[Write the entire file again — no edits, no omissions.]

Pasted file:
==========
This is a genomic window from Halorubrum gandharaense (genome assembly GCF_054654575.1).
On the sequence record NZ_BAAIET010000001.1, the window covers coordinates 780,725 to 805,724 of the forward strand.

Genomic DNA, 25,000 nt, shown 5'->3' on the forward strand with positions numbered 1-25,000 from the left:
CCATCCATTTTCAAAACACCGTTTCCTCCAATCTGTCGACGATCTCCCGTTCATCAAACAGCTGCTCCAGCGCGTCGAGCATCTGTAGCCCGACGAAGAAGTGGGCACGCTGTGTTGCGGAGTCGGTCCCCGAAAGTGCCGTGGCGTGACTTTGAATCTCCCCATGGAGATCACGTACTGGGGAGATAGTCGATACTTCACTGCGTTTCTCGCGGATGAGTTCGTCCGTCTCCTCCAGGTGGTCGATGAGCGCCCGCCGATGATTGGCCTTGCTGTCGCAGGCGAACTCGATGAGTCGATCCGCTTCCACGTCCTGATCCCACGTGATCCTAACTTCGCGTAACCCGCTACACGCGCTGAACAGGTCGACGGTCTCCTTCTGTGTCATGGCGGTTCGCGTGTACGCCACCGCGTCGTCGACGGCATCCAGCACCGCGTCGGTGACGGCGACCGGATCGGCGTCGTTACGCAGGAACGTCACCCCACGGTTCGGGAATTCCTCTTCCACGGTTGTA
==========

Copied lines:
This is a genomic window from Halorubrum gandharaense (genome assembly GCF_054654575.1).
On the sequence record NZ_BAAIET010000001.1, the window covers coordinates 780,725 to 805,724 of the forward strand.

Genomic DNA, 25,000 nt, shown 5'->3' on the forward strand with positions numbered 1-25,000 from the left:
CCATCCATTTTCAAAACACCGTTTCCTCCAATCTGTCGACGATCTCCCGTTCATCAAACAGCTGCTCCAGCGCGTCGAGCATCTGTAGCCCGACGAAGAAGTGGGCACGCTGTGTTGCGGAGTCGGTCCCCGAAAGTGCCGTGGCGTGACTTTGAATCTCCCCATGGAGATCACGTACTGGGGAGATAGTCGATACTTCACTGCGTTTCTCGCGGATGAGTTCGTCCGTCTCCTCCAGGTGGTCGATGAGCGCCCGCCGATGATTGGCCTTGCTGTCGCAGGCGAACTCGATGAGTCGATCCGCTTCCACGTCCTGATCCCACGTGATCCTAACTTCGCGTAACCCGCTACACGCGCTGAACAGGTCGACGGTCTCCTTCTGTGTCATGGCGGTTCGCGTGTACGCCACCGCGTCGTCGACGGCATCCAGCACCGCGTCGGTGACGGCGACCGGATCGGCGTCGTTACGCAGGAACGTCACCCCACGGTTCGGGAATTCCTCTTCCACGGTTGTA